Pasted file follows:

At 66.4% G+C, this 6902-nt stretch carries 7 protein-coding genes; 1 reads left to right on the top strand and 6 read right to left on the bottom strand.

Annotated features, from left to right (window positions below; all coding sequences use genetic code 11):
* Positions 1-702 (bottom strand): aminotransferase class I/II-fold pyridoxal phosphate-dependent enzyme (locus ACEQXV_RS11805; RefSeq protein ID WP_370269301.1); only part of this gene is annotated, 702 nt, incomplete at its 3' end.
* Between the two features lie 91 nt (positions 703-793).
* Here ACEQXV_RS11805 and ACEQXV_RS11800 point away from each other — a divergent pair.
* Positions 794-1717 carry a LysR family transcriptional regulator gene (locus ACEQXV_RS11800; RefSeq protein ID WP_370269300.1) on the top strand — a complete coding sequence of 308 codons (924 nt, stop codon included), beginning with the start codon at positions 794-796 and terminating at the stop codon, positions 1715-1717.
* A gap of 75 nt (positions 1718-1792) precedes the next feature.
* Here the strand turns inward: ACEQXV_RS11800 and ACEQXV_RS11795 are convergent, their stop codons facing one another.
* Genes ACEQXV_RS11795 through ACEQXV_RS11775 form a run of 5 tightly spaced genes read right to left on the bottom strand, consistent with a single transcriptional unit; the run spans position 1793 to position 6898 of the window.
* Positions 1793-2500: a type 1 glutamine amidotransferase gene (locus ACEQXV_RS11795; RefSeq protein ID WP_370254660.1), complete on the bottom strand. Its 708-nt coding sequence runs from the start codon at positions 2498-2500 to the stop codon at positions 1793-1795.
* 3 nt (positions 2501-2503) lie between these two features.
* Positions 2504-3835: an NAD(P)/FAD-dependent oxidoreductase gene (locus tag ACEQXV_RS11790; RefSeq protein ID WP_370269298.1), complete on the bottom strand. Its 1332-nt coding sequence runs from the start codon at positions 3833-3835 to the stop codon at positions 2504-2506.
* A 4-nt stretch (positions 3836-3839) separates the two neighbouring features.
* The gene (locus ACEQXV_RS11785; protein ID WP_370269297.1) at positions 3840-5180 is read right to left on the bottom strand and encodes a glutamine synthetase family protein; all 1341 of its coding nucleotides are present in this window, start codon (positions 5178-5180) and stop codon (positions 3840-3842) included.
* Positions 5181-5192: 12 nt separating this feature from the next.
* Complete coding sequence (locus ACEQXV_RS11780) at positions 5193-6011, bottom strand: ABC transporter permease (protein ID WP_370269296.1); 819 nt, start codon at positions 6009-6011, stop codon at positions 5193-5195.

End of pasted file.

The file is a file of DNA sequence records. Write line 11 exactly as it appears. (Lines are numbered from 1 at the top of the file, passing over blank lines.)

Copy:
* 3 nt (positions 2501-2503) lie between these two features.